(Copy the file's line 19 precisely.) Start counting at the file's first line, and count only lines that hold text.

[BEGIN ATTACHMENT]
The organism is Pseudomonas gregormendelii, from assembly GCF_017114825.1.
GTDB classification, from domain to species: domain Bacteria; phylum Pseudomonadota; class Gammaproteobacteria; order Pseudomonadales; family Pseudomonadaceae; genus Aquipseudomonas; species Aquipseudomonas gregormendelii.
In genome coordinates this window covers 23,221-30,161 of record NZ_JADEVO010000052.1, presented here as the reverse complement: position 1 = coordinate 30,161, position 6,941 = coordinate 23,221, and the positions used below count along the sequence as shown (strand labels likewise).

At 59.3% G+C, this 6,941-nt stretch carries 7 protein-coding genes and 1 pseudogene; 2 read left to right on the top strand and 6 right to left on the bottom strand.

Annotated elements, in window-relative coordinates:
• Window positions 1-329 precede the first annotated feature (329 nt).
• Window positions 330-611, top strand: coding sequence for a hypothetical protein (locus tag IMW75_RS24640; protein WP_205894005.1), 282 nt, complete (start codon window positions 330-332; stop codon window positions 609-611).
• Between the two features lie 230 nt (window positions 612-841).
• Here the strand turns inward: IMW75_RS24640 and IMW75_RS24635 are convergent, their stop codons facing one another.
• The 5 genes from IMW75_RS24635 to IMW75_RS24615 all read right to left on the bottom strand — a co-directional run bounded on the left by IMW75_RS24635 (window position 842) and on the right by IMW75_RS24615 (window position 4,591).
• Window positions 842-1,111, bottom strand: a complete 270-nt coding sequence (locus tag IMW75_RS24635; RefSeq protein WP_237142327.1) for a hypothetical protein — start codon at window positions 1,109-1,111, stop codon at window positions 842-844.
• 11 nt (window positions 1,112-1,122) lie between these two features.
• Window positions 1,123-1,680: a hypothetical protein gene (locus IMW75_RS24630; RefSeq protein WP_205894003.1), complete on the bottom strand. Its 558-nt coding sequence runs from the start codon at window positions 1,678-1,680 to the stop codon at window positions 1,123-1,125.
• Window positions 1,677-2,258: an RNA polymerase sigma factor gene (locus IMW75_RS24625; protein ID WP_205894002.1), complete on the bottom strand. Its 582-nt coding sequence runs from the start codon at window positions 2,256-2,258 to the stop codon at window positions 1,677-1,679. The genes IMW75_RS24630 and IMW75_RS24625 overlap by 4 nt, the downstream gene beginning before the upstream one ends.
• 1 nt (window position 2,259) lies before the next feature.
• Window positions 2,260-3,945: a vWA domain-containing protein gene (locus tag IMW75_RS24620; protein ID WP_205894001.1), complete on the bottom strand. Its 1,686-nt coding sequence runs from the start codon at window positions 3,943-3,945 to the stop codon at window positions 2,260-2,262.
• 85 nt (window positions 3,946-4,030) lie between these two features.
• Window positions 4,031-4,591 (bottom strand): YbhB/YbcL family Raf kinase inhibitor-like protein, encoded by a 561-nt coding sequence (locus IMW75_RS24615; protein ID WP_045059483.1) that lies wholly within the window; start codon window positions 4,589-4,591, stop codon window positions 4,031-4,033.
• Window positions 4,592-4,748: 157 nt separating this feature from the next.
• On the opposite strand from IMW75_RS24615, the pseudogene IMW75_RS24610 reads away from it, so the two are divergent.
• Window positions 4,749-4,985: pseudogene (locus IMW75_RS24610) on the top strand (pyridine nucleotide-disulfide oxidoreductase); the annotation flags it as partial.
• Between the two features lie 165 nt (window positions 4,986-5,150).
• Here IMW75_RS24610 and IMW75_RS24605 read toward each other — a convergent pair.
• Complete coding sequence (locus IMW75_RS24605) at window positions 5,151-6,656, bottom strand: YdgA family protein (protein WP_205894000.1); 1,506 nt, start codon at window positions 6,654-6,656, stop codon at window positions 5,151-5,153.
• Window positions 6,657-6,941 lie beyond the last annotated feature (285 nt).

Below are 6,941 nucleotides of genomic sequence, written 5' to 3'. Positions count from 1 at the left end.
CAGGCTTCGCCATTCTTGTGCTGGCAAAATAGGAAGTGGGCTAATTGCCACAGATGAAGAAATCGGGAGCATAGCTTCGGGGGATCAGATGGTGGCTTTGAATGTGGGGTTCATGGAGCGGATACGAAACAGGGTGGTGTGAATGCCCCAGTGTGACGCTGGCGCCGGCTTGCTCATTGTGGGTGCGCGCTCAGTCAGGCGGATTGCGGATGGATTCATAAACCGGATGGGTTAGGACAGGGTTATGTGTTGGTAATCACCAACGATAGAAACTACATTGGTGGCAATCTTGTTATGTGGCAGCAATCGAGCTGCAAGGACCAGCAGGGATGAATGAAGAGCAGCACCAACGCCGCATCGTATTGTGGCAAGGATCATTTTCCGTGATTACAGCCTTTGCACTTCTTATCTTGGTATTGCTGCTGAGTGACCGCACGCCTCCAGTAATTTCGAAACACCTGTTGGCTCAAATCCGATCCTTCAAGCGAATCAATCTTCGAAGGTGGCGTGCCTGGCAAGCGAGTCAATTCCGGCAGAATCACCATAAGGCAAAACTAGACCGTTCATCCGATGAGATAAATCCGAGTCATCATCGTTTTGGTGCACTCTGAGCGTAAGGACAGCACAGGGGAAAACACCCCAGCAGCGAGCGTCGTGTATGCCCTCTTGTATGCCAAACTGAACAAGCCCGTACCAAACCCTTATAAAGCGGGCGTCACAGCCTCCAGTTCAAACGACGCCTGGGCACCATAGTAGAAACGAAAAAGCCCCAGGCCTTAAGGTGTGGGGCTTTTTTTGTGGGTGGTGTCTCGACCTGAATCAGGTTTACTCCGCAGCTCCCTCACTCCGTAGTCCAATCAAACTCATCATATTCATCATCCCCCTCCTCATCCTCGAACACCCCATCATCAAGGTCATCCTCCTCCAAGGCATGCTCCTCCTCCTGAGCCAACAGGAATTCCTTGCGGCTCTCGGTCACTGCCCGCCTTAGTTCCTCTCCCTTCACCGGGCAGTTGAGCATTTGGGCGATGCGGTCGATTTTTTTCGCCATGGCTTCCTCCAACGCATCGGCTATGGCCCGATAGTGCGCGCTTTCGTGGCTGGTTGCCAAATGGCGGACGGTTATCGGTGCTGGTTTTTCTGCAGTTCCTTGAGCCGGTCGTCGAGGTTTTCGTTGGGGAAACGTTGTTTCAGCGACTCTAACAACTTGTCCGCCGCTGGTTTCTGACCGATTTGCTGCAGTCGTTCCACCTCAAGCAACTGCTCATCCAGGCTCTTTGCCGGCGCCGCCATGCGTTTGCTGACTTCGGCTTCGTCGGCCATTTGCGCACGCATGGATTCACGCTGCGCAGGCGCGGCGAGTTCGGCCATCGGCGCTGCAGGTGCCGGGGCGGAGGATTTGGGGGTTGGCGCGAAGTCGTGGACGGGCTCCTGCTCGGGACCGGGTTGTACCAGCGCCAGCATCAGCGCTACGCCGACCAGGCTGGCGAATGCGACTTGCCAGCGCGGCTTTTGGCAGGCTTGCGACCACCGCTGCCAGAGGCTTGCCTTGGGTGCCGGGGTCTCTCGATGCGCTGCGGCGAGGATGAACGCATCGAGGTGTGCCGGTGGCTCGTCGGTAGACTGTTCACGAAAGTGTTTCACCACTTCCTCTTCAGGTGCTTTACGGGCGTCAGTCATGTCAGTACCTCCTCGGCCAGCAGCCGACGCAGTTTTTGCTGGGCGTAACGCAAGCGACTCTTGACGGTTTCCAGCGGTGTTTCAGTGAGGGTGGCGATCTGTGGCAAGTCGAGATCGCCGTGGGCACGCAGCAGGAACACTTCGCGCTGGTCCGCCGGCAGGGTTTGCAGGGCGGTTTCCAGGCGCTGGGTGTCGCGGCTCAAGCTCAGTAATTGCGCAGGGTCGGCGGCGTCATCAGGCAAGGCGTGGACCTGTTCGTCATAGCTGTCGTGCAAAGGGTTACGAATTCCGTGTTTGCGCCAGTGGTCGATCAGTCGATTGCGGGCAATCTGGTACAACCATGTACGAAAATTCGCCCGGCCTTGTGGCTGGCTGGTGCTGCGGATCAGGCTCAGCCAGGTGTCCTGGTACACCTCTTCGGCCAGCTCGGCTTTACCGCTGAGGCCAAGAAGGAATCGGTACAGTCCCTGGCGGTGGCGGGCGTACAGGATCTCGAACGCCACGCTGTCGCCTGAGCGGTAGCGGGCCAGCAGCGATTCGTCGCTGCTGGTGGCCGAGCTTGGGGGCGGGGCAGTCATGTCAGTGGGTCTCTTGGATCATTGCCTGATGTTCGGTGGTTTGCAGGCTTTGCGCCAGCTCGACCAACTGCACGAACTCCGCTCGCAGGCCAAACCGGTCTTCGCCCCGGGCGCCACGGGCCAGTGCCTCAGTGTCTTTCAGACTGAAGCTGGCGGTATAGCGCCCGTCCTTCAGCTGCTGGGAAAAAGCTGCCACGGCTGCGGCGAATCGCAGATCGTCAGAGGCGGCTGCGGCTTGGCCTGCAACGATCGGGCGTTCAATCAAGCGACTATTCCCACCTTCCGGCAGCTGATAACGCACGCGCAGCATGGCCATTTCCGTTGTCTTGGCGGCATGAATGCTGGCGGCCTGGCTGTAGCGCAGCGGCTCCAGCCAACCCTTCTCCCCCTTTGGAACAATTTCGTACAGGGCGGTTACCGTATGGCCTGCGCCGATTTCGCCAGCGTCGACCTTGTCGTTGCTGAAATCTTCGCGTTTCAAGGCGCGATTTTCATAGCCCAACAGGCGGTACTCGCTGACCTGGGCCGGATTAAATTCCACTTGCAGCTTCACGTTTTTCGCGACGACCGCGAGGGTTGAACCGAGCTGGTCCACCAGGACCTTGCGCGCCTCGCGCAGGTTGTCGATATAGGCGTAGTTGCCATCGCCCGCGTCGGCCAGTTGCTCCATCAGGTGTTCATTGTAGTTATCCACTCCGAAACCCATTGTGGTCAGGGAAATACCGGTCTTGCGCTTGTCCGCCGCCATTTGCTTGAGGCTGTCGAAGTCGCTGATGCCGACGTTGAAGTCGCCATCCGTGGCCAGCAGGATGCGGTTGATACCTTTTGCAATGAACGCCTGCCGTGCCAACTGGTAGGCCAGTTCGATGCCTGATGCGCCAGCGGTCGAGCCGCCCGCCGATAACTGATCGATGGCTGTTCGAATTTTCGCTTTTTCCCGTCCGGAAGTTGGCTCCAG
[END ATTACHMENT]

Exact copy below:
• Window positions 4,592-4,748: 157 nt separating this feature from the next.